Looping through and filtering lists of values turns out to be a common task in FileMaker. Having a few different techniques at your disposal is quite useful. In this post, we are going to look at a set of related techniques for processing lists. First we look at how to loop through each item and perform some function or task on each item. Then we will move on to a custom function for filtering lists by any valid FileMaker expression. Finally we will use another Custom Function to easily parse Layout Object Names from a layout and use them in a dynamic slide navigation scheme.
FileMaker’s GetField() function has always been struck me as a curious beast. Every since it’s release back in Filemaker 5.5 or there abouts I had assumed that it returned the contents of the field specified by the parameter. But there were a couple of cases where it didn’t work that way and I’d get fooled every once in while. I didn’t quite understand what was going on. I think I finally stumbled on an easy way to keep it straight. Read more
Unit Testing is the practice of testing individual chunks of code to make sure they are working as designed. Ideally it is done with a single click of a button, so that you can do it all the time. Traditional FileMaker coding doesn’t lend itself to this practice very well. It’s just too tightly coupled. But if you take some time to organize your code in a modular way you can start to incorporate something like Unit Tests into your development practice.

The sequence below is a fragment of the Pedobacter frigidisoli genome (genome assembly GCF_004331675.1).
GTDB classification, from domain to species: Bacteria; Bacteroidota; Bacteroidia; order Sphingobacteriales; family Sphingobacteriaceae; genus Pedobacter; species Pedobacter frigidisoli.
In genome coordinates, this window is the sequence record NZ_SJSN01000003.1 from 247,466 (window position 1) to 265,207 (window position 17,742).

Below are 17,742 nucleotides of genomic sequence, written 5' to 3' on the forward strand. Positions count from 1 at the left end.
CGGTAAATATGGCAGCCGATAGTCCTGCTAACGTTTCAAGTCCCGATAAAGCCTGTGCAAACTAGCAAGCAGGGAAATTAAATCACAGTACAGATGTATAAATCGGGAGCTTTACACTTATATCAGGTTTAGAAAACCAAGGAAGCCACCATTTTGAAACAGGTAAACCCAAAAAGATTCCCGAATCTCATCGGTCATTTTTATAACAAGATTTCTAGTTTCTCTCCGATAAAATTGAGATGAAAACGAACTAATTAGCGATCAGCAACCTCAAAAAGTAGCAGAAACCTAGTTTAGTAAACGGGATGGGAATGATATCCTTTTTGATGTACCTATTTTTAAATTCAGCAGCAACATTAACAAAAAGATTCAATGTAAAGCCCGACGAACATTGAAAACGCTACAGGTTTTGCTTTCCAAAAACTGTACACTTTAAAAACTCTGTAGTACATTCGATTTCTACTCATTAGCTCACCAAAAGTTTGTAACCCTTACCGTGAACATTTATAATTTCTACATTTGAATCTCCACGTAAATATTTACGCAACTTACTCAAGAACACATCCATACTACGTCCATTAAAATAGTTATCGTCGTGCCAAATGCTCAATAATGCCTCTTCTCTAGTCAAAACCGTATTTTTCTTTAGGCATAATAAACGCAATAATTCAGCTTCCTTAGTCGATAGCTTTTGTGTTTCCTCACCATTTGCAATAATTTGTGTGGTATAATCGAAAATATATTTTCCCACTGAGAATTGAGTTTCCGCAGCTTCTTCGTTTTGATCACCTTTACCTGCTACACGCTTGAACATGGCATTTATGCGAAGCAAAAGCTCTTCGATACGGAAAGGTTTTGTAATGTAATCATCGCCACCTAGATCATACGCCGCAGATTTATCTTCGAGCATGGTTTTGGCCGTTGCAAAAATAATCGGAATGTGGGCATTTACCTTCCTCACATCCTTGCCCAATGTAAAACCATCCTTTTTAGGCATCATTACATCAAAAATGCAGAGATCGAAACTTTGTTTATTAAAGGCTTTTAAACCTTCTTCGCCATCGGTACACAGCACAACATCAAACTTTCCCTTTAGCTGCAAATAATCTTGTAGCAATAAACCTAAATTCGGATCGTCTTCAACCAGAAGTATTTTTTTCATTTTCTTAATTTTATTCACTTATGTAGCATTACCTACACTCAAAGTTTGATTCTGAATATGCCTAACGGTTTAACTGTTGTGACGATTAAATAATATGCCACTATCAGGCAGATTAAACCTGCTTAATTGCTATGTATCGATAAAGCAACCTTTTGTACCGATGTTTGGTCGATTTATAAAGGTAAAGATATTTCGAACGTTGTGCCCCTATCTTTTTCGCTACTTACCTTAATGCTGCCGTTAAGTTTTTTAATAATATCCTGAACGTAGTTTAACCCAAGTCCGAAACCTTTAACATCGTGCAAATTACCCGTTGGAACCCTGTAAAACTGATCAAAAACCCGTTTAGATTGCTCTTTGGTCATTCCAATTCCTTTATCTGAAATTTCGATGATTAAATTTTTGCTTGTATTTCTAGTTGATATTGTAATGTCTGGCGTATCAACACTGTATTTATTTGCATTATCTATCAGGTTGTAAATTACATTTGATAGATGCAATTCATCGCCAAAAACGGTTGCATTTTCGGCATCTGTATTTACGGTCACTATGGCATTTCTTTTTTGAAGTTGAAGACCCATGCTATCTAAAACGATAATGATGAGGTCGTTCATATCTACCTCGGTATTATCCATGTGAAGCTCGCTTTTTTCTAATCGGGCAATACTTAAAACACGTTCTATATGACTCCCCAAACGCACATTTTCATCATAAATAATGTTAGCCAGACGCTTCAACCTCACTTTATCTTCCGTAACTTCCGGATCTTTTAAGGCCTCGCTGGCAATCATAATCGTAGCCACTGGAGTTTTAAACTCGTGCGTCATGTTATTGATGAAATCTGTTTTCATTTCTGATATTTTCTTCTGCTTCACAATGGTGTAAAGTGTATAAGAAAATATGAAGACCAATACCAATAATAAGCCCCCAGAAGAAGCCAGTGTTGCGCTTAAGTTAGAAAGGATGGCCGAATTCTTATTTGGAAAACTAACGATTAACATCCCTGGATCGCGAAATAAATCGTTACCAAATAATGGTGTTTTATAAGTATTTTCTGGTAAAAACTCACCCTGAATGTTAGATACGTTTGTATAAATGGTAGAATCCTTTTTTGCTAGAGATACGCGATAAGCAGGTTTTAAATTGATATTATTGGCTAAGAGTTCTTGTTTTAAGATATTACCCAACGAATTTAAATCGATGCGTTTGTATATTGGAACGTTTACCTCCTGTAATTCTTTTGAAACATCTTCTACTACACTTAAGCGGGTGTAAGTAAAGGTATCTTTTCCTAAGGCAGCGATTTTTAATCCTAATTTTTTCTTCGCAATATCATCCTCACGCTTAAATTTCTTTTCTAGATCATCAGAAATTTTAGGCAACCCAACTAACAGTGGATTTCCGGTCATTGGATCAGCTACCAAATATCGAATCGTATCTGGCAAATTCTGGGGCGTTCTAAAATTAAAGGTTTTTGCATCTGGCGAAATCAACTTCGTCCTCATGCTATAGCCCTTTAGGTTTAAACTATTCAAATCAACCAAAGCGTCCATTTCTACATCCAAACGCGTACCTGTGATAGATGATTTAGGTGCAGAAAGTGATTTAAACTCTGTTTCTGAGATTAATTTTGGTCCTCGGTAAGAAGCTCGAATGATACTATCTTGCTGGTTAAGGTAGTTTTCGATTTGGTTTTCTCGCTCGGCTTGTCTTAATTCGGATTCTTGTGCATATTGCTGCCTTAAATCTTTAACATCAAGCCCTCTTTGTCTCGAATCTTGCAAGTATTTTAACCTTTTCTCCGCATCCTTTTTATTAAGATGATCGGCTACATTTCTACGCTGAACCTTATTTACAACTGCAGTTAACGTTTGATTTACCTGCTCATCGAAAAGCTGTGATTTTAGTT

First you need to separate out the logic you want to test into well factored API like scripts. These can take parameters and they usually return a result. The main point is that you give these scripts the power to do what the need to do to your database, and you make sure that they report back if they fail or not.
Once you have your API scripts laid out you can the write yourself a bunch of test scripts that exercise those API script and make sure they are doing their job. I put my Unit Tests in a separate file so I don’t clutter up my deliverable files. Then as I go along writing code, I periodically go back and run all the scripts. When I do something that cause my tests to fail, I can see it right away. I know what test broke and hopefully I get some kind of error that might help tell me how it broke. From there, its relatively easy to go about fixing the code.
Here is a movie that shows what that ends up looking like.